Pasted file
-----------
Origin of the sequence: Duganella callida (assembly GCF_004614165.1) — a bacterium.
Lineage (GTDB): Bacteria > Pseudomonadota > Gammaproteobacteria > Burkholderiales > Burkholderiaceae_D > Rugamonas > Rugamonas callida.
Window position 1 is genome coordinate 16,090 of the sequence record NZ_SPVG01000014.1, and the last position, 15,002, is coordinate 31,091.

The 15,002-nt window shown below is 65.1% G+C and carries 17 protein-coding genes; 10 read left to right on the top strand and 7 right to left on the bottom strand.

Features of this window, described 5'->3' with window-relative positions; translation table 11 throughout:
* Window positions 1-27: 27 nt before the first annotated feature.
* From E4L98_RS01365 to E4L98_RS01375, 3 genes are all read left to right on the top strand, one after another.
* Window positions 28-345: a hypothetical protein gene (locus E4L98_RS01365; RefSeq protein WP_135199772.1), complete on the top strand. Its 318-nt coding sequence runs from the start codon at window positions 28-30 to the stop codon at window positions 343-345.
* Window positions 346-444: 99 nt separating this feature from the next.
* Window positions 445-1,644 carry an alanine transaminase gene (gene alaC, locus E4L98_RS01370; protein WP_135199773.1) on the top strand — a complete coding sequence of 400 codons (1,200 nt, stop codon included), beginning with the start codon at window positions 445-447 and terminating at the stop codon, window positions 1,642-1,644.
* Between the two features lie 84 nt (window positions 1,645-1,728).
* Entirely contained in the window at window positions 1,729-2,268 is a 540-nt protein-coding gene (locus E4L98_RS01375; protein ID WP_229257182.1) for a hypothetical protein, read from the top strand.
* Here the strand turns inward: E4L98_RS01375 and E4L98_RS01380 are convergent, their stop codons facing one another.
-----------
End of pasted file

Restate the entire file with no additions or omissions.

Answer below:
Origin of the sequence: Duganella callida (assembly GCF_004614165.1) — a bacterium.
Lineage (GTDB): Bacteria > Pseudomonadota > Gammaproteobacteria > Burkholderiales > Burkholderiaceae_D > Rugamonas > Rugamonas callida.
Window position 1 is genome coordinate 16,090 of the sequence record NZ_SPVG01000014.1, and the last position, 15,002, is coordinate 31,091.

The 15,002-nt window shown below is 65.1% G+C and carries 17 protein-coding genes; 10 read left to right on the top strand and 7 right to left on the bottom strand.

Features of this window, described 5'->3' with window-relative positions; translation table 11 throughout:
* Window positions 1-27: 27 nt before the first annotated feature.
* From E4L98_RS01365 to E4L98_RS01375, 3 genes are all read left to right on the top strand, one after another.
* Window positions 28-345: a hypothetical protein gene (locus E4L98_RS01365; RefSeq protein WP_135199772.1), complete on the top strand. Its 318-nt coding sequence runs from the start codon at window positions 28-30 to the stop codon at window positions 343-345.
* Window positions 346-444: 99 nt separating this feature from the next.
* Window positions 445-1,644 carry an alanine transaminase gene (gene alaC, locus E4L98_RS01370; protein WP_135199773.1) on the top strand — a complete coding sequence of 400 codons (1,200 nt, stop codon included), beginning with the start codon at window positions 445-447 and terminating at the stop codon, window positions 1,642-1,644.
* Between the two features lie 84 nt (window positions 1,645-1,728).
* Entirely contained in the window at window positions 1,729-2,268 is a 540-nt protein-coding gene (locus E4L98_RS01375; protein ID WP_229257182.1) for a hypothetical protein, read from the top strand.
* Here the strand turns inward: E4L98_RS01375 and E4L98_RS01380 are convergent, their stop codons facing one another.